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  • FIRST POST
    • Hms25
    • By Hms25 19th Mar 17, 7:14 PM
    • 1Posts
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    Hms25
    Working as self employed on top of being employed
    • #1
    • 19th Mar 17, 7:14 PM
    Working as self employed on top of being employed 19th Mar 17 at 7:14 PM
    I'm employed full time but I have taken on a second job ( zero hour contract).
    Do I need to register as self employed? How does it work regarding tax, tax code etc ?
    Who do I have to contact?
    Thank you
Page 1
    • SparklesJD
    • By SparklesJD 19th Mar 17, 8:02 PM
    • 76 Posts
    • 111 Thanks
    SparklesJD
    • #2
    • 19th Mar 17, 8:02 PM
    • #2
    • 19th Mar 17, 8:02 PM
    A zero-hours contract doesn't necessarily mean you are self-employed... are you genuinely self-employed or is it more that you're 'bank' staff? i.e. not guaranteed any hours, but still an employee? It should be clear from your terms and conditions and/or offer letter.

    If you're an employee, your employer will be responsible for paying your tax and NI on the PAYE system, regardless of how many hours you work for them. You will need to complete a P60 (as you won't have a P45 to give them) and you are likely to be taxed at the basic rate for the second job - HMRC will treat your existing job as your 'main' job and apply your personal allowance there. https://www.moneyadviceservice.org.uk/en/articles/pay-and-tax-when-working-in-more-than-one-job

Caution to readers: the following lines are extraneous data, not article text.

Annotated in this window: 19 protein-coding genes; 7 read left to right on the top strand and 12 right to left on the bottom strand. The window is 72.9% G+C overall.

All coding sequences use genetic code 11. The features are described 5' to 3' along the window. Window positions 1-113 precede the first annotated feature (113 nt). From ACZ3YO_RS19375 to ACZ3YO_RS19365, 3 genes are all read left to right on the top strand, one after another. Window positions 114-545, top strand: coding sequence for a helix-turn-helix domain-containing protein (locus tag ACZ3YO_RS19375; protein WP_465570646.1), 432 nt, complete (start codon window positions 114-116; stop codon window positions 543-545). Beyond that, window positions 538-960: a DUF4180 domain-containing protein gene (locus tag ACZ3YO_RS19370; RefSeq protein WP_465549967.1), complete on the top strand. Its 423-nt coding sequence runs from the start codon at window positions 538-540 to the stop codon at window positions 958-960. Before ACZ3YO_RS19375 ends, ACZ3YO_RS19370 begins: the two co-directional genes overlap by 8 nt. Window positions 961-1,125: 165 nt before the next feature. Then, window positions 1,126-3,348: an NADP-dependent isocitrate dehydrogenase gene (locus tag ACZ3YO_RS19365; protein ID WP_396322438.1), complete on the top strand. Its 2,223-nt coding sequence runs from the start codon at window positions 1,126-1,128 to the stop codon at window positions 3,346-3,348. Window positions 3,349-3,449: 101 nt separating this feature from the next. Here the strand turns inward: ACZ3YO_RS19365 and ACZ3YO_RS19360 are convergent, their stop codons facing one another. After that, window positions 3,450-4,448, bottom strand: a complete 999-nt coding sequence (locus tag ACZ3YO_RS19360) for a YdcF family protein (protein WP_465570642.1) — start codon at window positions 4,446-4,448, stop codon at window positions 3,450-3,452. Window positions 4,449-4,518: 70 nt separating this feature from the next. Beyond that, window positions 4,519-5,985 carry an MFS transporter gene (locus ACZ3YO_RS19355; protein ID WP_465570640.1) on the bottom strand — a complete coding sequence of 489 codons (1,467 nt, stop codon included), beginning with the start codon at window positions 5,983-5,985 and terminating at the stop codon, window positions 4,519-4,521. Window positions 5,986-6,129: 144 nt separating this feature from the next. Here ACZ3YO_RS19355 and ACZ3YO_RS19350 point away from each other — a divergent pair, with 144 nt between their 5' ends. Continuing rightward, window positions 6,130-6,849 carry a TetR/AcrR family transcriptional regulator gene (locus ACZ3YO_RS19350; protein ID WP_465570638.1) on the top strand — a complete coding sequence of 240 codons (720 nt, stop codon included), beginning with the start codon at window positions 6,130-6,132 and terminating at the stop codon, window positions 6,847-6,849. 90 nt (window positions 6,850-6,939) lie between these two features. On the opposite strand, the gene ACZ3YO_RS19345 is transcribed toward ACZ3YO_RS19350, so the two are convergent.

If you are self-employed, yes, you will need to register with HMRC and there are deadlines to register, but I think you've got a while yet: https://online.hmrc.gov.uk/registration/newbusiness/introduction.

    Regardless of whether you're employed or self-employed, it will be vital for you to keep good records of what hours you've worked, don't rely on your employer / agency or on your memory, it's surprisingly easy to forget a few hours here and there. It will also make it much easier to calculate your tax and NI liability if you are self-employed if you have it all in one place (although keep all your invoices, payslips, etc.)
    • ohreally
    • By ohreally 19th Mar 17, 8:08 PM
    • 6,362 Posts
    • 4,866 Thanks
    ohreally
    • #3
    • 19th Mar 17, 8:08 PM
    • #3
    • 19th Mar 17, 8:08 PM
    Is your employer content with your arrangement re working time regulation compliance....

    If an employer knows or suspects that one of its employees has another job, it should make reasonable enquiries of the employee to ascertain how many hours a week in total he or she is working. If, following such enquiries, it transpires that the employee is working more than an average of 48 hours a week in total, the employer should, in order to comply with the Working Time Regulations 1998, ask the employee whether he or she wishes to sign an opt-out agreement. The employer should point out that, if the employee declines to do so, action will have to be taken to ensure that he or she does not work in excess of 48 hours a week on average. More importantly, if in the employer's view the number of hours being worked might threaten the health or safety of the employee (or of others), the employer must take all reasonable steps to remove the health or safety risk. This might mean instructing the employee to give up the other job, or reduce the number of hours being worked there (if that is reasonable). The priority should be to protect the health and safety of all workers by ensuring that no individual works such long hours as to be a danger to him- or herself or to others.
    • danica322
    • By danica322 20th Mar 17, 8:43 AM
    • 3 Posts
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    danica322
    • #4
    • 20th Mar 17, 8:43 AM
    Self employed means
    • #4
    • 20th Mar 17, 8:43 AM
    Self-employed is a situation in which an individual works for himself instead of working for an employer that pays a salary or a wage. A self-employed individual earns his income through conducting profitable operations from a trade or business that he operates directly.


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